Phoenix Suns, Charles Barkley Speak Up While McCain and Kyl Stand Down
Washington, DC –Arizona’s controversial new immigration law has sparked unprecedented criticism and activism from leaders in the National Basketball Association, especially in Arizona. As an important social institution in American life, they have decided to stand up for American values and speak up against intolerance. This stands in sharp contrast to most Republican policymakers, especially in Arizona. As an important institution in American political life, Arizona’s GOP has decided to stand up for a law that puts a target on every Latino in Arizona, and speak up only for a riled up base.
“It’s stunning that the NBA is showing more courage and leadership on immigration policy than the GOP,” said Frank Sharry, Executive Director of America’s Voice. “The NBA should be proud of themselves. Surely, their brand will be enhanced by their courage. The GOP should be ashamed of themselves. Surely, the degraded brand they already have with Latinos will be further tarnished by their pandering.”
Here is what the NBA is doing and saying:
- Phoenix Suns owner Robert Sarver, with support from his players, NBA Commissioner David Stern and the NBA Players Union, decided to have the team wear “Los Suns” uniforms last Wednesday to protest Arizona’s new immigration law. Sarver made a compelling argument against the law, saying, “However intended, the result of passing this law is that our basic principles of equal rights and protection under the law are being called into question, and Arizona’s already struggling economy will suffer even further setbacks at a time when the state can ill-afford them.”
- Steve Nash, the star player for the Suns, said the Arizona law “really damages our civil liberties. I think it opens up the potential for racial profiling and racism. It represents our state poorly in the eyes of the nation and the world.”
- Charles Barkley, a former Suns player, and an Arizona resident and NBA commentator, got into the act, stating, “The governor, the interim governor. I might add JD Hayworth and John McCain. They’re the ones screwing this thing up. I have to really take my hat off to Robert Sarver and his Suns for taking a stand. Living in Arizona for a long time, the Hispanic community are like the fabric of the cloth.”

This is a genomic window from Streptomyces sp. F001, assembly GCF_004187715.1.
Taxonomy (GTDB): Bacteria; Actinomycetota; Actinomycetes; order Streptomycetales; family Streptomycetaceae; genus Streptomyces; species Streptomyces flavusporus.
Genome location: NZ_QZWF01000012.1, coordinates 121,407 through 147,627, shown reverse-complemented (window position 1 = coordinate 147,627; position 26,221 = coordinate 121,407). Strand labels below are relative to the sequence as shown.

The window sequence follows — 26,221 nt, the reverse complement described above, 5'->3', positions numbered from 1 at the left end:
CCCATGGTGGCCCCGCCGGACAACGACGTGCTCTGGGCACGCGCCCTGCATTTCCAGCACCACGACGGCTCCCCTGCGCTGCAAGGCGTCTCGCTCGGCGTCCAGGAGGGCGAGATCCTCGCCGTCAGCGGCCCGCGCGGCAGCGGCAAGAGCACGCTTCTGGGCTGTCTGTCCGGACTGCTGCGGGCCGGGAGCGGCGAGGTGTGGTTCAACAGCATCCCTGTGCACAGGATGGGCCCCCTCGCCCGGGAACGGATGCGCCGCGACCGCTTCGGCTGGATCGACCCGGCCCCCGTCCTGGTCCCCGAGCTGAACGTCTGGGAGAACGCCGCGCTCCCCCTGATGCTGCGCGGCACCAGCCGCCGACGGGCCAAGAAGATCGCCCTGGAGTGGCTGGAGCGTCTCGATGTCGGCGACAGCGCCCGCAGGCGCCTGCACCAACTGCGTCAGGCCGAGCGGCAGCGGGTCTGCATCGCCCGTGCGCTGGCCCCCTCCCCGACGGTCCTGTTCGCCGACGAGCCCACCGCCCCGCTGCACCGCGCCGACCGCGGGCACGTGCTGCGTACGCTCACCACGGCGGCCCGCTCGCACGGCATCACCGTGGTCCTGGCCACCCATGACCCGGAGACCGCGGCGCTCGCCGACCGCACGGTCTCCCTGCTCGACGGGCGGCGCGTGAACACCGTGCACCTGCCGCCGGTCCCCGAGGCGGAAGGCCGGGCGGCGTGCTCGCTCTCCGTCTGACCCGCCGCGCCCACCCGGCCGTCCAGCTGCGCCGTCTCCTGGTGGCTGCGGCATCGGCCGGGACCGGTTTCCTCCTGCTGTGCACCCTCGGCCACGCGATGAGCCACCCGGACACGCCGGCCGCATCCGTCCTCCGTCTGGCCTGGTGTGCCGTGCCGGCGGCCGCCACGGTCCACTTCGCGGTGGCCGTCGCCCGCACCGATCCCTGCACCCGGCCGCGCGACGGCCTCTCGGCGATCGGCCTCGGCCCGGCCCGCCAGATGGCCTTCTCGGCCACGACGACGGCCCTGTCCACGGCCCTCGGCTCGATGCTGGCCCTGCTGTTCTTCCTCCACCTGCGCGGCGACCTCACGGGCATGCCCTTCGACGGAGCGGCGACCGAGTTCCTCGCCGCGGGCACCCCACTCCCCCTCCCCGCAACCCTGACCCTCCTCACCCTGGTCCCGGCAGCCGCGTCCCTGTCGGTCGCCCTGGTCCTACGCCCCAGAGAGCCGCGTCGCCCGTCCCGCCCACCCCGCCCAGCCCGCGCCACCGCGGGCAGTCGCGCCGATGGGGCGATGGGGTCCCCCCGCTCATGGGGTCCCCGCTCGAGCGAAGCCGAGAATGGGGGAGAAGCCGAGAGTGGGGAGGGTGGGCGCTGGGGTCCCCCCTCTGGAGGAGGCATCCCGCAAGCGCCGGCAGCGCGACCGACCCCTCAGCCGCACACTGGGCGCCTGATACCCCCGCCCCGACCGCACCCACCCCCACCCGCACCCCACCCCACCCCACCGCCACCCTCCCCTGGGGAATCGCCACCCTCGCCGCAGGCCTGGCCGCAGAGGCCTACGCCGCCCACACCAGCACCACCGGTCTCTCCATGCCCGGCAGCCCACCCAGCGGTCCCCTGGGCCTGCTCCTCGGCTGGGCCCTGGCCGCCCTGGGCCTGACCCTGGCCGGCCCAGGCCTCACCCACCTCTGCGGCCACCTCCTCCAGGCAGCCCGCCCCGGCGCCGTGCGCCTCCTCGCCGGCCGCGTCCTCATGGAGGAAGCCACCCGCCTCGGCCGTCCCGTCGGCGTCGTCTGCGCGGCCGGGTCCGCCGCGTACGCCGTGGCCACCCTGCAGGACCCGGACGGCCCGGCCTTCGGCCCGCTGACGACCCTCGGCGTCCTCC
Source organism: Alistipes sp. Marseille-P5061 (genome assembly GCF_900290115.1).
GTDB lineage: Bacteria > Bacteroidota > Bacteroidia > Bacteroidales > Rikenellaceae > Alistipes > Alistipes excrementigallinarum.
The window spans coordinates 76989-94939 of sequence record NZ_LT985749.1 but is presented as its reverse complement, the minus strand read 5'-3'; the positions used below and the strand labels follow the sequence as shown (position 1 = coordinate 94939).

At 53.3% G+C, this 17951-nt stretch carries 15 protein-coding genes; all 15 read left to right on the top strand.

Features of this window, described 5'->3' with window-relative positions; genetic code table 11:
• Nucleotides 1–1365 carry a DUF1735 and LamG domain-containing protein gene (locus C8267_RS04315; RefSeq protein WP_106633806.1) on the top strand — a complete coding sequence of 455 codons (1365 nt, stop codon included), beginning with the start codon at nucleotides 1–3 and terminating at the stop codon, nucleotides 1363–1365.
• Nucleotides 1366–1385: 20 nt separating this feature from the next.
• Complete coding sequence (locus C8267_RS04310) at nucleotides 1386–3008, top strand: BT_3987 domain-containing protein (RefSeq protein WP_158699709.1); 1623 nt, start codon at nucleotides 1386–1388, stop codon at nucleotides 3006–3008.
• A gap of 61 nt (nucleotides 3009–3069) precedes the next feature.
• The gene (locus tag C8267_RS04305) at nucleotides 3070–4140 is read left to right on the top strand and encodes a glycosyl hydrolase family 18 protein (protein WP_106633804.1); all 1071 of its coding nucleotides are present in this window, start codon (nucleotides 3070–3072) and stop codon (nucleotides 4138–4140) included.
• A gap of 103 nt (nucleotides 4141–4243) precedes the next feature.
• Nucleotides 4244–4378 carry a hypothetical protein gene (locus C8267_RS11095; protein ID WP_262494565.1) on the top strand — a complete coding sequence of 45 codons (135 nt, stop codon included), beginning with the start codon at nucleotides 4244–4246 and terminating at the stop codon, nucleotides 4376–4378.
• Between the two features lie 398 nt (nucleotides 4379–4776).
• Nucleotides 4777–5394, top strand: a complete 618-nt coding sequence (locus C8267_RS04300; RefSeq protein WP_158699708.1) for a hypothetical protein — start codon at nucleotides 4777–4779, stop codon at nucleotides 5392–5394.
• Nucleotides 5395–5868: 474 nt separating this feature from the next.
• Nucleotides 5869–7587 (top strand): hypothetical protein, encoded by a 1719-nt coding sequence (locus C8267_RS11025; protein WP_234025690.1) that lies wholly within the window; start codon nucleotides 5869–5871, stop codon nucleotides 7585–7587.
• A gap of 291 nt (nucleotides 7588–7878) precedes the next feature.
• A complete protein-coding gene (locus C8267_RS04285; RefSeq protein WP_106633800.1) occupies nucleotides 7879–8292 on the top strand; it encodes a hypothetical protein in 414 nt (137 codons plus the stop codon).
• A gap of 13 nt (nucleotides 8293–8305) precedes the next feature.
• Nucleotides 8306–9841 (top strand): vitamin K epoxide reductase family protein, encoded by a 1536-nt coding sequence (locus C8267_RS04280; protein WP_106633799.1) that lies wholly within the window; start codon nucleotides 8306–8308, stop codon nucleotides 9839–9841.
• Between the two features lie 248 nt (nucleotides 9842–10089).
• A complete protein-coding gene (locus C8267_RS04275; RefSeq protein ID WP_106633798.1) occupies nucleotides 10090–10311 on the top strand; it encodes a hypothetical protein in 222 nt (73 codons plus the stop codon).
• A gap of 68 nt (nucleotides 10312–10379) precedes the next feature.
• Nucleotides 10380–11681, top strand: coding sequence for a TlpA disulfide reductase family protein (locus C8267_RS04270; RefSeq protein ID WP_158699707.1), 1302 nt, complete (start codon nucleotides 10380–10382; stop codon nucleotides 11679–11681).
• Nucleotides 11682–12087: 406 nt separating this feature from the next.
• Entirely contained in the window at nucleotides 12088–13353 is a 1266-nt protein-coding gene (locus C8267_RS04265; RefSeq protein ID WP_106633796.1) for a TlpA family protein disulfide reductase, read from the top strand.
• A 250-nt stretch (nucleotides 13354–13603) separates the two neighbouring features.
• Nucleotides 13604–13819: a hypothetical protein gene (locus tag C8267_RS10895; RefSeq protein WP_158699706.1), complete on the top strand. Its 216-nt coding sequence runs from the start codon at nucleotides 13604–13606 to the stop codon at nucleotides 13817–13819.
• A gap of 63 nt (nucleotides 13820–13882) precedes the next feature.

Here is what leaders of the Arizona Republican Party are doing and saying:
- Sen. John McCain (R-AZ) said, “The state of Arizona is acting and doing what it feels it needs to do in light of the fact that the federal government is not fulfilling its fundamental responsibility — to secure our borders.” He also said the law would protect “people whose homes and property are being violated, drivers of cars with illegals in them that are intentionally causing accidents on the freeways.”
- Sen. Jon Kyl (R-AZ) said: “To the extent that the state wants to step up and deal with the challenge, we’ve said that’s a positive step.” Meanwhile in Washington, Kyl went so far as to threaten a Republican filibuster if Democrats tried to move comprehensive immigration reform – an approach he championed in 2007 when President Bush tapped him to lead the effort in the U.S. Senate.
- Governor Jan Brewer, who signed the bill into law, rejected “this idea that everyone is going get arrested and that people should be afraid to come to Arizona. I think there’s been a lot of hype.” The same Arizona Republic article noted that her approval ratings and chances of winning a tough Republican primary had both gone up as a result of her tough talk and controversial decision.
Meanwhile, Senators Kyl, McCain and most of their colleagues have retreated behind the vacuous mantra of “border security first” – the de facto and failed U.S. strategy in dealing with illegal immigration for the past 17 years. What makes this so hypocritical is that both know that the only way to truly secure the border is to enact comprehensive reform that combines border enforcement, a crackdown on illegal hiring, a requirement that immigrants in the U.S. illegally register and work towards citizenship, and reforms of our legal immigration system going forward.
Unfortunately for the Republicans’ long-term political prospects, the embrace of the Arizona law will have tangible electoral consequences. New polling released by Research 2000/Daily Kos shows that, “Latino support for GOP candidates has evaporated. McCain received 74% of Latino vote in 2004, 40% in 2008. In this latest poll, he gets only 10 percent of Latinos.”
Said Sharry: “The embrace of the Arizona law and the failure of the Republicans to step up for real reform will not be judged kindly by future historians or future voters. Just as Proposition 187 doomed the Republican Party in the eyes of many California Latinos, SB1070 will do the same among Arizona Latinos. And while the vast majority of all Americans are concerned about illegal immigration and want something done about it, the “something” that enjoys the broadest support is comprehensive immigration reform.”
America’s Voice — Harnessing the power of American voices and American values to win common sense immigration reform.